All of us are going to need suits. For interviews, for work, for socializing- life generally demands it.
Suit-shopping can be a tedious and painful experience.
It doesn't have to be all bad, though! Today, I'm going to start with a post that explains the difference between a well-made and a cheap suit. I'll begin by saying that price is not necessarily indicative of a suit's quality. Much of a the quality of a suit depends on its construction, namely whether the jacket is canvassed or fused.
A little bit of suit history. Traditionally, men's suits were canvassed. This means that between the lining of the suit and the wool on the outside, there's a layer of canvas. This canvas creates the foundation for the suit, much like a foundation for a house. The canvas is cut to your body shape and the wool is hand-stitched to the canvas. As you wear the jacket, the canvas conforms to your body's shape, creating an excellent fit.
Because the wool is hand-stitched to the canvas, the fabric also drapes much more naturally, allowing a clean, well put-together look.
Nowadays, however, most suit companies don't take time time to do this. Instead of a canvas lining, they companies fuse stiffer fabric to the wool of the jacket with glue.
This creates an unnatural stiffness in the jacket which does not allow the wool fabric to drape properly over the body. It's not just cheap brand that do this; Armani and HUGO BOSS, among others, construct most of their suit jackets this way to save themselves money (while still charging an arm and a leg for their 'designer' suits).
What complicates the problem of fused jackets is that the glue degrades over time, or may come unstuck during the dry-cleaning/pressing process. When that happens, inevitably, you are left with the problem of bubbling. Where the wool detaches from the fused backing, the fabric ripples and generally looks horrendous. Moreover, there is no way to fix this problem once it's occurred- the jacket is basically shot.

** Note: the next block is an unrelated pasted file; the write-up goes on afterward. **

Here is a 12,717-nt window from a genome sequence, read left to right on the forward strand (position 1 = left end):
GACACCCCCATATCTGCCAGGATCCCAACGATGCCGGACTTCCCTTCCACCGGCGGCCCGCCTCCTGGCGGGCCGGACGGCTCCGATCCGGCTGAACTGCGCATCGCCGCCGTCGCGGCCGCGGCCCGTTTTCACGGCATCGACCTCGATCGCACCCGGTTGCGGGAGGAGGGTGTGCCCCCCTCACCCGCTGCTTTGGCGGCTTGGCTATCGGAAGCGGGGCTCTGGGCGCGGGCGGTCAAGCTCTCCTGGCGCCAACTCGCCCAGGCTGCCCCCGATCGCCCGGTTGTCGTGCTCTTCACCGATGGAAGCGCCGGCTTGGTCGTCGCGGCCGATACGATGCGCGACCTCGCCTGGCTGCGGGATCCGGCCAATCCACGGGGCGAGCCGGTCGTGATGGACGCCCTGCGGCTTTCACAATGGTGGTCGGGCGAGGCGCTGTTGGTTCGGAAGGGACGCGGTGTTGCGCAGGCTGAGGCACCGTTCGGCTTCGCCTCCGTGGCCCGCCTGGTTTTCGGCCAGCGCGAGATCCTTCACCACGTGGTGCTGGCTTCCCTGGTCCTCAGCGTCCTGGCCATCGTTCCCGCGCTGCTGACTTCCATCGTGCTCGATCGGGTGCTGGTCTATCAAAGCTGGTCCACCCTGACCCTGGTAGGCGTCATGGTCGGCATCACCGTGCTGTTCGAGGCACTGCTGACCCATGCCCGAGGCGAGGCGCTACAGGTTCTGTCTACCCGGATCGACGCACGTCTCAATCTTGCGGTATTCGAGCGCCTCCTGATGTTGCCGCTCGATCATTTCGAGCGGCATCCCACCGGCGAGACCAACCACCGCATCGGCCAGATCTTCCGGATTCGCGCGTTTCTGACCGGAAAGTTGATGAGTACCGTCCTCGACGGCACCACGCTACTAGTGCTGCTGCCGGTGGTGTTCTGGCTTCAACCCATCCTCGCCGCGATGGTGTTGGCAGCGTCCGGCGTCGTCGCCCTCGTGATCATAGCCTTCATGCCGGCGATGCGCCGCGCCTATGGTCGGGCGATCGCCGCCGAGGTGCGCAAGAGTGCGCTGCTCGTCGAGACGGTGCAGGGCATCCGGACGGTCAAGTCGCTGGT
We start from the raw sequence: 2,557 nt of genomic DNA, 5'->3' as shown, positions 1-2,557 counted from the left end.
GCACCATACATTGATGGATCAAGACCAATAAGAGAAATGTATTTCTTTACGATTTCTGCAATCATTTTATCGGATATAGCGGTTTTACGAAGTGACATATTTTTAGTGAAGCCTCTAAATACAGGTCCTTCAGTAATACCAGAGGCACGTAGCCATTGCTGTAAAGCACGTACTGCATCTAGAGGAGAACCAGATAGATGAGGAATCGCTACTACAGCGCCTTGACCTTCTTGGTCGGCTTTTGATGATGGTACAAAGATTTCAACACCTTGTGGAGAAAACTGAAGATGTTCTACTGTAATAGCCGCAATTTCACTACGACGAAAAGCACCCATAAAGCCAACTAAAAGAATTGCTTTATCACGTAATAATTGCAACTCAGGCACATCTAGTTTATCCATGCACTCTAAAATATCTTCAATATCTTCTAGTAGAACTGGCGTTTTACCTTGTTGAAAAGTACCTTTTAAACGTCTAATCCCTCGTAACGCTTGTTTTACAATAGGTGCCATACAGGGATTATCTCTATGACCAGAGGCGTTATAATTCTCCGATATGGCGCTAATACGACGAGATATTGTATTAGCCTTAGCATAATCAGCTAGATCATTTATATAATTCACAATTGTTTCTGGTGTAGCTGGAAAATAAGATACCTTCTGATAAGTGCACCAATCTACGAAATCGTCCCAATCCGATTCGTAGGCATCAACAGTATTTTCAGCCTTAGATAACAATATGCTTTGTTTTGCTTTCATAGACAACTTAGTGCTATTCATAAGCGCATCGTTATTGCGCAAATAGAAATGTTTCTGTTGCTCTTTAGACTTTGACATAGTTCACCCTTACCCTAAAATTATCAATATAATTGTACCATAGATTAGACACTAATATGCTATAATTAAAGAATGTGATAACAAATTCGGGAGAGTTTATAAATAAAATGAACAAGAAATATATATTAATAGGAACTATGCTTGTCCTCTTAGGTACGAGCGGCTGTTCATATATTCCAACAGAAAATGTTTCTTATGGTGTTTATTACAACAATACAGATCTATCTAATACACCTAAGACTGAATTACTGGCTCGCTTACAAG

How to Tell a Canvassed v. Fused Jacket.
In a canvassed jacket, most of the stitching attaching the canvas and wool is behind the lapels. If you look carefully on the reverse side of a jacket's lapel, you can see the tiny stitches holding the layers of fabric together. A fused jacket will have no such stitching.
It used to be the case that pick stitching, the stitching around the edges of a jacket's lapels, was indicative of a canvassed jacket. This is no longer the case, however, as many fashion houses now add pick stitching merely for the look.
The single best way to determine whether a jacket is canvassed or fused, however, is the pinch test. Because most of the stitching holding the canvas to the wool is on the lapels, the canvas "floats" under the wool fabric, allowing the wool to drape naturally. What you can do is first pinch the fabric on the sleeve of the jacket to get a feel for the wool's thickness (sleeves are not canvassed). Then, pinch the fabric on the chest of the jacket.
Does it feel the same thickness as the sleeve fabric? If so, it's canvassed.
But if the chest fabric feels stiffer and thicker, the jacket is more than likely fused.
What does all of this mean to me anyway?
Generally speaking, fused jackets do not last as long as canvassed jackets, nor do they look as good.